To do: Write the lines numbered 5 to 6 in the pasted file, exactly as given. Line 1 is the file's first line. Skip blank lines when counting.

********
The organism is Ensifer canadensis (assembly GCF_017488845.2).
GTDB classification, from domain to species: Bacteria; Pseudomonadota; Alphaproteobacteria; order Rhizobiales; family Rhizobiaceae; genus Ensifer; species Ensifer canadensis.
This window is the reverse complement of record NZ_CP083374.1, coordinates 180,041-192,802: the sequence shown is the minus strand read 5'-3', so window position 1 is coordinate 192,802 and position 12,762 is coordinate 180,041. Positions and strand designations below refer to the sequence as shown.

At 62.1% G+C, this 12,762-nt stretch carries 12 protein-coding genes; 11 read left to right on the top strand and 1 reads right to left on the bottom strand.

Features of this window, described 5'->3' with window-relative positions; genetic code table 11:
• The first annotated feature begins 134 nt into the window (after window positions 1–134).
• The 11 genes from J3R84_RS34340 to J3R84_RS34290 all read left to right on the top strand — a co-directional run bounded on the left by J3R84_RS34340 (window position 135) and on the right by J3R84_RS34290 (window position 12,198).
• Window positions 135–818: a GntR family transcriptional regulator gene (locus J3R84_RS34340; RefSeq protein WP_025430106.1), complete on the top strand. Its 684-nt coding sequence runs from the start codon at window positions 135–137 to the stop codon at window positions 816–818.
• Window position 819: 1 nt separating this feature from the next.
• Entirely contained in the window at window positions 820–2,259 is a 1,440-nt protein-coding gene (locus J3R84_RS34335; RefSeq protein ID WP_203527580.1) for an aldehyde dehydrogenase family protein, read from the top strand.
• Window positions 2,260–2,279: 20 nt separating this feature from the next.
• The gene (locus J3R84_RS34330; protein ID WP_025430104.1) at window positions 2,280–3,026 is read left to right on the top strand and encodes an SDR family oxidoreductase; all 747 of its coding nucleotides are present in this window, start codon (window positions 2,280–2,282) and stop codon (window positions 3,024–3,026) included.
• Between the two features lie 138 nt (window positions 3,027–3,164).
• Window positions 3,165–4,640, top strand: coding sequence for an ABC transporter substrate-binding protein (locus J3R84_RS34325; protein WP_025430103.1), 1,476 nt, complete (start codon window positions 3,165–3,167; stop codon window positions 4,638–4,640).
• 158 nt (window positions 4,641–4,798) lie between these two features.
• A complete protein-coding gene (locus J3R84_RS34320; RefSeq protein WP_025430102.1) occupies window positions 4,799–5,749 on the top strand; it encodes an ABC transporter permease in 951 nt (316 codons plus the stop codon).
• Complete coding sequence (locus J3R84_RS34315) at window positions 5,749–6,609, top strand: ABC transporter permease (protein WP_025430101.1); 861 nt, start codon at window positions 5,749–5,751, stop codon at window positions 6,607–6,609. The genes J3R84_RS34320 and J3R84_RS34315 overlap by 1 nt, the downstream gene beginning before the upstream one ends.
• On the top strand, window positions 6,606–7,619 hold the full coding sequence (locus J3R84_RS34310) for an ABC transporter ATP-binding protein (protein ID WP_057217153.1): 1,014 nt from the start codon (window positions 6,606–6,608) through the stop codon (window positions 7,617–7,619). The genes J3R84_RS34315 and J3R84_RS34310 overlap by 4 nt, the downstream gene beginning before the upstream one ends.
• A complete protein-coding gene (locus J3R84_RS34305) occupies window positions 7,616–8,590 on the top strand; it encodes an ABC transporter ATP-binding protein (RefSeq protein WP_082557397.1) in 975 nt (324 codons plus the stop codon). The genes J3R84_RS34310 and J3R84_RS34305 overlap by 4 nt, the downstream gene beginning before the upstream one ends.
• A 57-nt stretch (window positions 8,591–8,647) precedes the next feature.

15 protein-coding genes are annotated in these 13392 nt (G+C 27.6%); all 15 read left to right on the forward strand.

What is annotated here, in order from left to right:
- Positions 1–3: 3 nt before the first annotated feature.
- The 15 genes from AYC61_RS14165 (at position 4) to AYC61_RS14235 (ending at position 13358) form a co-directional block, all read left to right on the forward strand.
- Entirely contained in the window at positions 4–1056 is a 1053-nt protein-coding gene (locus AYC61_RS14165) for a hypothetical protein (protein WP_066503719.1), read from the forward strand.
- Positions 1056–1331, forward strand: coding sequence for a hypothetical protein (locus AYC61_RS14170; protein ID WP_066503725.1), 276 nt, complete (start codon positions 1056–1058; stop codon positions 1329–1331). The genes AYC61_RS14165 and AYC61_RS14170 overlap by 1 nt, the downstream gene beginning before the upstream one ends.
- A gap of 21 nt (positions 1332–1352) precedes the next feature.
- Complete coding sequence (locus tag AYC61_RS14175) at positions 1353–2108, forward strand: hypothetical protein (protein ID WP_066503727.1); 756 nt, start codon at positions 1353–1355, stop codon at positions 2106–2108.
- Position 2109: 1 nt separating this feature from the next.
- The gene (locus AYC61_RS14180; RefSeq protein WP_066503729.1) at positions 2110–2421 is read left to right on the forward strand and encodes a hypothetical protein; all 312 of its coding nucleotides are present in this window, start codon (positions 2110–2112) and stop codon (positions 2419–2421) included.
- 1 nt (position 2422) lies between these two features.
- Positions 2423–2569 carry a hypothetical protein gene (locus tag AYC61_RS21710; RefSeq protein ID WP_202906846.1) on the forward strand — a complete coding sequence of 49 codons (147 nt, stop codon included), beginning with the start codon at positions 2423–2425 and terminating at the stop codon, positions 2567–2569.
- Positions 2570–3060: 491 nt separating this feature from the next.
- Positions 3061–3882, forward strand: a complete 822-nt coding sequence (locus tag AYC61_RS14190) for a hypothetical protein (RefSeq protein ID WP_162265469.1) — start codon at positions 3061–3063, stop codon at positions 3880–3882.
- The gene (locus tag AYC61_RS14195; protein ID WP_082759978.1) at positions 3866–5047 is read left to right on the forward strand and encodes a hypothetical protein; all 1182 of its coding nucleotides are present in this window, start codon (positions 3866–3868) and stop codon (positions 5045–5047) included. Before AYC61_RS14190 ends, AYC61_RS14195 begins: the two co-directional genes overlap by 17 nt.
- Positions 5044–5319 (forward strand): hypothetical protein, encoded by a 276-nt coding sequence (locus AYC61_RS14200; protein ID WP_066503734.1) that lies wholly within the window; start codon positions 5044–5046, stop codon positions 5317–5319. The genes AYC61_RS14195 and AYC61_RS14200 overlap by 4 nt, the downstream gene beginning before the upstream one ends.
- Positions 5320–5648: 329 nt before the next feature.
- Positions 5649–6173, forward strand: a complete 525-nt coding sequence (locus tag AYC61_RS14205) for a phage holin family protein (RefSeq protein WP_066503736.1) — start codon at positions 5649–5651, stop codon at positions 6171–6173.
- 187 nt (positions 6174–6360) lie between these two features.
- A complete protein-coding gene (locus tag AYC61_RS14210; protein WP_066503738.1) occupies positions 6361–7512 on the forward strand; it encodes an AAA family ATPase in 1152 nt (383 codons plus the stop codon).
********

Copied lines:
Features of this window, described 5'->3' with window-relative positions; genetic code table 11:
• The first annotated feature begins 134 nt into the window (after window positions 1–134).